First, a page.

France is in a worse state than Britain was at the time of its 1976 bail-out by the International Monetary Fund, one of the nation's best-known businessmen has declared.
Henri de Castries, the chairman and chief executive of Paris-based Axa, the world's largest insurer by premium income, said in an interview that the government of President Francois Hollande must learn the lessons of Britain's experience.
"The UK was not in great shape in the early 1970s," he said. "Mr Hollande has to decide if he wants to be Harold Wilson or Tony Blair ... So far he has been ambiguous. I hope he is going to go for Blair. I am not asking him to become Margaret Thatcher.
"It could get worse but I am convinced that at one stage or another, reason will prevail."
The action of James Callaghan, Wilson's successor as British prime minister, in asking the IMF for a £2.3 billion loan in 1976 is generally regarded as one of Britain's lowest economic points of the postwar era.
When asked if France's heavily indebted economy was in an even worse condition, Mr de Castries replied: "Yes, because the world has changed.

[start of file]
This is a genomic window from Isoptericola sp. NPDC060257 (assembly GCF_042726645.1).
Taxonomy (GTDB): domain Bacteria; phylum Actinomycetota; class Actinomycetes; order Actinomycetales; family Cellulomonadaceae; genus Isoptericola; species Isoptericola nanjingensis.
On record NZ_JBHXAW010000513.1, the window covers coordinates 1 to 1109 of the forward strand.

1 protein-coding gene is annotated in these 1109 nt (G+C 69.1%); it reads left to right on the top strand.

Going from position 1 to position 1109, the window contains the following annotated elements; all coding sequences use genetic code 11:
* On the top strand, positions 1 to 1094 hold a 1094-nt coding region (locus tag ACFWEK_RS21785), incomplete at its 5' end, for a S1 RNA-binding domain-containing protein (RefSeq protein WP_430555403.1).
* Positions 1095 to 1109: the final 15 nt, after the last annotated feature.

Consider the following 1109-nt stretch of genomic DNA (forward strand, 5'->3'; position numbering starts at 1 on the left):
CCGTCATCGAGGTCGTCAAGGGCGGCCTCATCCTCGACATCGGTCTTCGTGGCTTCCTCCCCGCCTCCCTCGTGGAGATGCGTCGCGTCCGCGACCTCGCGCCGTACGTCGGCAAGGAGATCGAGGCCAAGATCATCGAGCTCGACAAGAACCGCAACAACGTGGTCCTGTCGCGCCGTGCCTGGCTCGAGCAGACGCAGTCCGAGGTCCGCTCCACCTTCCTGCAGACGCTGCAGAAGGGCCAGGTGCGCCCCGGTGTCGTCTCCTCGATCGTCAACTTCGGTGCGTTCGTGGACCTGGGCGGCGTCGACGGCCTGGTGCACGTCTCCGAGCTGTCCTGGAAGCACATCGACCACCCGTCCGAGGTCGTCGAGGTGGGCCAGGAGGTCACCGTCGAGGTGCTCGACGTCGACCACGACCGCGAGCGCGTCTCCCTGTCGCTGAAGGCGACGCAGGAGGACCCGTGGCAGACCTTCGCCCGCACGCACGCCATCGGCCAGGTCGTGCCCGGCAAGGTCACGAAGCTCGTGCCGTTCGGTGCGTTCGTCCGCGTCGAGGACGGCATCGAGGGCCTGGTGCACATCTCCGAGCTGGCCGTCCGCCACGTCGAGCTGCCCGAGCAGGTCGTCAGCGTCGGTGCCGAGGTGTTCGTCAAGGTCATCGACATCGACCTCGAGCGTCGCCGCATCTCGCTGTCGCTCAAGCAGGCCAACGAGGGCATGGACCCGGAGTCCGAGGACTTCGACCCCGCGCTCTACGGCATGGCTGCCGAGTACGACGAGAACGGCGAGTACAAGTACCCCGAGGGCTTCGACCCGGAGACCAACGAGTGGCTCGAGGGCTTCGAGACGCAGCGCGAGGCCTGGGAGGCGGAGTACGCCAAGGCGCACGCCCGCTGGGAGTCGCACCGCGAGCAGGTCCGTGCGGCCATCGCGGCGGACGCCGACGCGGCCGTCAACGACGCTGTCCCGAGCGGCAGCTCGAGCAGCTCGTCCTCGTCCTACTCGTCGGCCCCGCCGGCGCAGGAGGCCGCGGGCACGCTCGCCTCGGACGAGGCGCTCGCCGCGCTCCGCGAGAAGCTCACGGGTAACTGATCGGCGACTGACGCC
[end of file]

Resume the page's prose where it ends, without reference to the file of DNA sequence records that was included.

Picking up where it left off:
"Things are changing way faster than they were in the 1970s or '80s with technology, capital and talent available everywhere in the world, which was not the case then. This is making the lack of action, vision and priorities a much more difficult thing and a much bigger sin than before."
Axa previously held a majority stake in Australian life insurer Axa Asia Pacific. After being frustrated in taking a full stake, the Australian life business was later sold to AMP for more than $4 billion. Under Mr de Castries Axa emerged with the high-growth Asian businesses.
Last week, the European Commission told France to cut labour costs, reform its pensions system and open up its protected markets in exchange for a two-year window to bring its budget deficit under 3 per cent of its gross domestic product.
"France, as the European Commission rightly said, is in dire need of doing some serious structural reforms to labour laws, education and public spending," he said.
Pointing out that French public spending is 56 per cent of GDP - 10 percentage points higher than the average of the other eurozone countries, he said the difference represents €200 billion ($271 billion) a year in France's €2 trillion economy.
"This €200 billion is money taken out each year from the people who know how to make money, create jobs and foster growth to subsidise benefits, and public projects that do not necessarily have any significant rate of return," he said. "So it is no surprise that the competitiveness is not optimal. The question in France is not so much about reducing the deficit; it's about reducing the spending."
He said Axa's French business, which accounts for 20 per cent of group revenues, was growing and highly profitable because the company had never been afraid to adapt to changing conditions.